Don’t pardon them

I have myself done a lot of research on English witches and do not believe that the government should pardon the 215 recorded executions.

We should not pardon them because the lasting legacy that they left behind should be honoured and respected.

The tourism that these women and men have created would be lost to the communities and further generations.

As a born and bred Bidefordian, Temperance, Mary and Susannah have meaning in the community and the site of their cottages is still remembered today.

The claim that the cottages in Old Town belonged to the last witches executed in England is far more impressive than the cottage that belonged to women that were killed by the government for being innocent.

Whether they were guilty or innocent is not for us to say, we were not there at the time, nor can we speculate on the conduct of town officials.

The world was a very different place at the time of the witch persecutions.

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If there are any direct descendants of those accused then they should make the decision.

To have convictions overturned would be the ultimate betrayal to those that did practice the craft and died for their faith.

If this decision was made then all claims to saint hood, for example, would have to be disputed too, the list could go on and on.

I have created a petition myself to stop the government from pardoning witches.

If you think that these people should be remembered then sign the petition not to pardon them at

Type ‘witch’ into the search and it will come up as I do not have the ID code at the time of writing (takes up to seven days).

After the Bideford Witches, there was a young lady named Alice Molland, who was tried and sentenced to death, for witchcraft in 1685, three years after the three women from Bideford.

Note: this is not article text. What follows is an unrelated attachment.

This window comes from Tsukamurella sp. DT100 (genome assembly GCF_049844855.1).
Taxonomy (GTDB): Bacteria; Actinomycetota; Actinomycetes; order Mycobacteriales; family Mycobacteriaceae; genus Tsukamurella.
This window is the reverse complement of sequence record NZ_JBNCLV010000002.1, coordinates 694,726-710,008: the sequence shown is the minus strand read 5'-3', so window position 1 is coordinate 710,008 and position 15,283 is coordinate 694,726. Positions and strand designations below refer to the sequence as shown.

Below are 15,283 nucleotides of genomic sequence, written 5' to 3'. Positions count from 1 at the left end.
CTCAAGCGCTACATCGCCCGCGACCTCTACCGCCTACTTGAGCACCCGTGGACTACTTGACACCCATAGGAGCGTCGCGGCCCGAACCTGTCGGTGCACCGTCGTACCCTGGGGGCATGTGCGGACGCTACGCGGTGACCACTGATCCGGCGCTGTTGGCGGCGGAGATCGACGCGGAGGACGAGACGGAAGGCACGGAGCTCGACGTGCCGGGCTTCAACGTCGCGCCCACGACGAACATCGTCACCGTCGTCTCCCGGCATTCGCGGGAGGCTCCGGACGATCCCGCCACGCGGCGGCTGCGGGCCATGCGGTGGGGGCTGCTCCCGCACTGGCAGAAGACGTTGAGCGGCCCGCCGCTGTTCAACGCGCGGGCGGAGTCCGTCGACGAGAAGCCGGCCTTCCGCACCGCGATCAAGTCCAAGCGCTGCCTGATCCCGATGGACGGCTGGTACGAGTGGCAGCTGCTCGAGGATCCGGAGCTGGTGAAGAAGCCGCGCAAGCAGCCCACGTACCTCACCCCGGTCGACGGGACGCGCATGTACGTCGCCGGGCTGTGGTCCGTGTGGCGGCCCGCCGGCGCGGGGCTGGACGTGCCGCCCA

There seems to be no written record of what happened to Alice after she was sentenced; did she swing at Heavitree, die in gaol or even escape?

There is a plaque at the site of the old Exeter assizes which bears the names of Temperance, Susannah and Mary, as well as Alice, which would suggest she was indeed executed. In the extract called ‘The context of witchcraft: The case of Jane Wenham, Phyllis J Guskin writes that the last witch in England to be executed is in 1684, although she does not name them.

There’s also the little matter of “Old Woman Coneman” at Coggeshall in 1699; Elinor Shaw and Mary Philipps, in Northamtonshire, on March 17, 1705 and Mary and Elizabeth Hicks on July 28, 1716 in Huntingdon, to name just a few, who were all executed for witchcraft prior to the amendment of 1735.

We will never know whether any of these women were witches of powerful covens, solitary practitioners, simple herbalists or simply unpopular yet totally innocent.

I would recommend that you read the book by Montague Summers titled Geography of Witchcraft. If you’re interested in the subject then the tale of Mary Bateman is a fantastic account of magic, deceit and murder.

Mary, The Yorkshire Witch, was hung at New Drop near The Castle of York, on Monday, March 20, 1809.

She was referred to as ‘the Witch’ by the witnesses and at the trial the prosecution states ‘witchcraft’ as a source of her crimes.

Nicola Baglow

(via email)

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